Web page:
1) I still haven't seen the Todd Haynes Velvet Underground documentary. I'm not doing movie theaters because Covid, and we already have enough streaming services. A friend has offered to hook me up, and I'll probably avail myself of their offer. But I already know I'm a terrible fan. When the Stooges reunited, bigger Stooge fans than I informed me I wasn't a real fan because I opted to play Stoogeaphilia shows over taking advantage of offers to see the reunion band. But I'd rather play than see anybody.

2) That said, I enjoyed seeing all the Velvet love on social media in the run-up to the Haynes doco's release. While reading all the posts, I was reminded that I've never owned VU or Another View. The Velvets' original discography (including 1969 Live, which was my go-to for years when I wanted to hear them) seemed sufficient. But I started trawling online and realized that vinyl copies of those two '80s releases now go for more than my $20 ceiling. I wound up ponying up 30 bucks for a copy of the Australian What Goes On box set even though the more complete Peel Slowly and See was on offer for the same price...because the latter duplicates more stuff I already have, and includes more stuff that I know I'd only listen to once (e.g., Lou's Dylanesque songwriter demos). The fan-compiled What Goes On serves as a neat audio verite document of the Velvets, and includes everything I'd want from VU and Another View except "Temptation Inside Your Heart," a joke about doowop that is the source of the line "Electricity comes from other planets." I'll probably listen to this as much as I have the complete Matrix thing.

3) Re-skimming Clinton Heylin's From the Velvets to the Voidoids (the revised edition with the uber bitchy "Postlude"), I realized there's a song from the Nico era that I never heard -- actually two. Listening to the bootleg of the '66 Factory rehearsals, I discovered the song Heylin mentioned ("Miss Joanie Lee") is pretty lousy, as is the one he missed ("Get It On Time"). The jam room Velvets sound like any other shitty garage band screwing around with I-IV-V s and one chord drones, although it's interesting to hear them transposing keys while Lou tries to teach Nico how to sing "There She Goes Again." Unessential, but I'm glad to have it.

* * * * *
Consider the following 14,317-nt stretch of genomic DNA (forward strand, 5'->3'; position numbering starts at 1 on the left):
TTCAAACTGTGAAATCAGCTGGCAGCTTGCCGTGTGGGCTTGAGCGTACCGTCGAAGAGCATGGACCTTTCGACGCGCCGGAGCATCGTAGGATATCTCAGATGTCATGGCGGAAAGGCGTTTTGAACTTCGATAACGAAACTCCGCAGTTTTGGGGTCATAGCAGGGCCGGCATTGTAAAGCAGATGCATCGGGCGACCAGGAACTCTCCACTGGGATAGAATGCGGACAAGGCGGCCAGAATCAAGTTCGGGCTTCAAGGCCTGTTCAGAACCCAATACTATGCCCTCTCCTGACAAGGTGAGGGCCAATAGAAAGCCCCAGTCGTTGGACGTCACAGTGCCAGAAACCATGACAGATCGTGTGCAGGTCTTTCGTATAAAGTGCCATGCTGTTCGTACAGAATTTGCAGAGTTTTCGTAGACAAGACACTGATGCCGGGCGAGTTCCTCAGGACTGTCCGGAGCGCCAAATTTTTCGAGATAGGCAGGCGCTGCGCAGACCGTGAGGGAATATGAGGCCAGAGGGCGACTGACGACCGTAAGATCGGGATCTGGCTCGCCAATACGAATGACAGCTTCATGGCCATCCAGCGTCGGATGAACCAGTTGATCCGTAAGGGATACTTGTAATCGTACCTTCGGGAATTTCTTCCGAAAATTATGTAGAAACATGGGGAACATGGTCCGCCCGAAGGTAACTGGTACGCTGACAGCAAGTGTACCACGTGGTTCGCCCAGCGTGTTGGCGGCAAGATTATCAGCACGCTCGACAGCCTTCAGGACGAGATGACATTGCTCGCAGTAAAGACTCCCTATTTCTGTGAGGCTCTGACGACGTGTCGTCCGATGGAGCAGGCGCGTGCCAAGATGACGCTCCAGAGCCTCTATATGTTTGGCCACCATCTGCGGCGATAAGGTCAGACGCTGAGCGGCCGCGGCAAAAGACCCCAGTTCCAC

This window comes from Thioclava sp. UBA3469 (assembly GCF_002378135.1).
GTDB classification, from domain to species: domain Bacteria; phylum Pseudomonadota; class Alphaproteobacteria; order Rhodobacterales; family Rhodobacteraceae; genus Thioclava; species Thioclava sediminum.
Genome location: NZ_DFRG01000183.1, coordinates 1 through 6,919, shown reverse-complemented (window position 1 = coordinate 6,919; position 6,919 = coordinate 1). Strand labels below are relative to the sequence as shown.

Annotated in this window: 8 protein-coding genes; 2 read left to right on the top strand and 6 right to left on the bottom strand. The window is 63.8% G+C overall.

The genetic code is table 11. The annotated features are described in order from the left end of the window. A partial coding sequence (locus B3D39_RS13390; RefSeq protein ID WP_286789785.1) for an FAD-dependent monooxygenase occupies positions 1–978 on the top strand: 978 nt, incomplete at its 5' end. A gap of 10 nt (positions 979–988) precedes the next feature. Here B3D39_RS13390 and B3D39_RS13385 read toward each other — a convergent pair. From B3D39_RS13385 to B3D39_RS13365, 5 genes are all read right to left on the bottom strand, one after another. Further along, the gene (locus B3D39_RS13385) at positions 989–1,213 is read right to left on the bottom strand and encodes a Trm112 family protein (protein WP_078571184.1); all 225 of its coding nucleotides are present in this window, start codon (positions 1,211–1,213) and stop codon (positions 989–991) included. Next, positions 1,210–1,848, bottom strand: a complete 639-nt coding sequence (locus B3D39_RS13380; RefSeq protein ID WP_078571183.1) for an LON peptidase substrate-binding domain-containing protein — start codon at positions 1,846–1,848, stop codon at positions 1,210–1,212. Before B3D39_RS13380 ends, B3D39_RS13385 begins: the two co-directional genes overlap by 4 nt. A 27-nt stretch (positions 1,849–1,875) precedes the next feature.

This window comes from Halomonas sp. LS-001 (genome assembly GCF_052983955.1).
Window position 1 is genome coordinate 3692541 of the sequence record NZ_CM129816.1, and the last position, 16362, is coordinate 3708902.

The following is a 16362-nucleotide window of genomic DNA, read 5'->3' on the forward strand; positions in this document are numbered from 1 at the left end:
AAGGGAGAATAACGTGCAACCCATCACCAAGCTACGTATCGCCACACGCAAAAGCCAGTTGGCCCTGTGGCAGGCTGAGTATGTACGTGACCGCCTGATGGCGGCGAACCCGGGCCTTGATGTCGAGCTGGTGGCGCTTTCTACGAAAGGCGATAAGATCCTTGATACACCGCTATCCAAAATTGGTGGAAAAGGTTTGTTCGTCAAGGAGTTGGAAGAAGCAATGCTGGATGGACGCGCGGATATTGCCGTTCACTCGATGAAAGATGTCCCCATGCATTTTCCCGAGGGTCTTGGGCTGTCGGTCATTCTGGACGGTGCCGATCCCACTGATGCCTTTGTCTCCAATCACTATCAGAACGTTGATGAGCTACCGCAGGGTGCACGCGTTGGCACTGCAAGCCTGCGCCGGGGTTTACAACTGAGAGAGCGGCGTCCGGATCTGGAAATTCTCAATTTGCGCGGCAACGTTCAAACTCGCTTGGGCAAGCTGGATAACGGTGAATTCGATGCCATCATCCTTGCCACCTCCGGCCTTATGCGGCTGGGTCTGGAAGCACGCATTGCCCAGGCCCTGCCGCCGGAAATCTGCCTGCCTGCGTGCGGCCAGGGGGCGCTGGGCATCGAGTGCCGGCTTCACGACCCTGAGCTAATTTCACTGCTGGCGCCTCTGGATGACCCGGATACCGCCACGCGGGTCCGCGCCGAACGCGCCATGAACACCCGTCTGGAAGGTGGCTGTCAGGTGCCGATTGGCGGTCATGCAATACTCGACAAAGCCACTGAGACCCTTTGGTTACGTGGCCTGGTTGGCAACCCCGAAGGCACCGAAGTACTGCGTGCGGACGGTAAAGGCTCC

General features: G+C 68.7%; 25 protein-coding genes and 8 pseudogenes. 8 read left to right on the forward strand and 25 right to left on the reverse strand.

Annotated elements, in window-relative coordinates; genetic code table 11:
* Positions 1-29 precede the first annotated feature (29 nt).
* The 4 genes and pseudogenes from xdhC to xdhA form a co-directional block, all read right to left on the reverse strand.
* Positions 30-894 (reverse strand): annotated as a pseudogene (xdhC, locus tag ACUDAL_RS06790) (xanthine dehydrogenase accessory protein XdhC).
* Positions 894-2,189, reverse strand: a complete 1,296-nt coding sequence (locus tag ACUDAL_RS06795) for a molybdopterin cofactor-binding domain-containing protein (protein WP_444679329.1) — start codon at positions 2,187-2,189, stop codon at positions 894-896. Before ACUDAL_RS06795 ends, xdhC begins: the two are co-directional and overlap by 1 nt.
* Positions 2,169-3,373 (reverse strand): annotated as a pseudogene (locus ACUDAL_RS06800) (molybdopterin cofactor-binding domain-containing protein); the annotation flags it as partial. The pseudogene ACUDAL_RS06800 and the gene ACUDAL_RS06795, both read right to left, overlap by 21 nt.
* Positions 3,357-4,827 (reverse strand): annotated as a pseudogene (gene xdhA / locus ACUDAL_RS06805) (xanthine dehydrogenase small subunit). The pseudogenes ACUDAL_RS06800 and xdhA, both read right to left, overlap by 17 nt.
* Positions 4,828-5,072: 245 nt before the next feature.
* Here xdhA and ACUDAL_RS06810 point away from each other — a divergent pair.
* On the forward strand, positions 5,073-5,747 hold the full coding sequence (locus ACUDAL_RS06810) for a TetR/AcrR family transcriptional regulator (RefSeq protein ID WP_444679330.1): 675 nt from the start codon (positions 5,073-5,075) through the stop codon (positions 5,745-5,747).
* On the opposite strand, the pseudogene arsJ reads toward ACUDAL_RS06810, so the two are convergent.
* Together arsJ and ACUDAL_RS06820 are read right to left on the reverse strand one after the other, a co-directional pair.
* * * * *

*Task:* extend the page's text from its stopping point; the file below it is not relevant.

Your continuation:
4) When Stoogeaphilia expanded our brief from the Stooges to the whole period covered in Velvets to Voidoids, I thought surely we might do a VU tune or two. But the bass player had a college roommate who insisted on not only listening to the Velvets all the time, but lecturing on why they were important. So no dice. A few weeks ago, I was dicking around with Blood Ulmer's guitar tunings (which use lots of unisons -- like Lou's "ostrich" tuning -- and 4ths) and stumbled on the melody of "All Tomorrow's Parties," one of my favorite songs of all ti-i-ime. I started posting vids of some Velvet Underground songs, which I mostly played off the top of my head after maybe a cursory review of form or lyrics (hence the mistakes). I usually don't watch these things once they're done, but the one for "The Gift" -- a song which figured in a bad acid trip I had when I was 16, rendering me unable to listen to White Light/White Heat for decades  -- is an exception. Contrary to Heylin, the instrumental part isn't "Booker T," a I-IV-V; it's "Gloria," with feedback. I'd still rather play than see anybody.

ADDENDUM: Finally saw the Haynes doco. Wow. He really did them justice. It helped that they were well documented on film, and he must have had a big budget for clearances. Still, he knew the people to talk to and the questions to ask. And his love for the band and the independent cinema of the time shines through. Neck-and-neck with Alex Winter's recent Zappa (sorry, Lou) as the best rockumentary ever.

Wednesday, October 13, 2021

Sylvie Courvoisier and Mary Halvorson's "Searching for the Disappeared Hour"

Art is how we decorate space, music is how we decorate time. 
- Jean-Michel Basquiat

When last heard from here, the guitarist-composer-bandleader Mary Halvorson capped an extraordinary series of albums for Firehouse 12 with an outing by her Code Girl group that featured the surprising and welcome return to recording of Robert Wyatt. That outfit, sans Wyatt, tours Europe next month. Meanwhile, she's back with a second release from her duo with Swiss-born/Brooklyn-based pianist-composer Sylvie Courvoisier, produced by the indefatigable David Breskin and due for release October 29 on Pyroclastic

On Crop Circles, their previous collaboration from 2017, Courvoisier and Halvorson adapted material from their past for the duo format. For their new, pandemic-inspired album, Searching for the Disappeared Hour, they created brand new material, both composed and improvised. It's a rewarding spin whether you're focused on the makers' craft, or prefer to spend an hour immersed in its sonic bath, enjoying the sensations they created.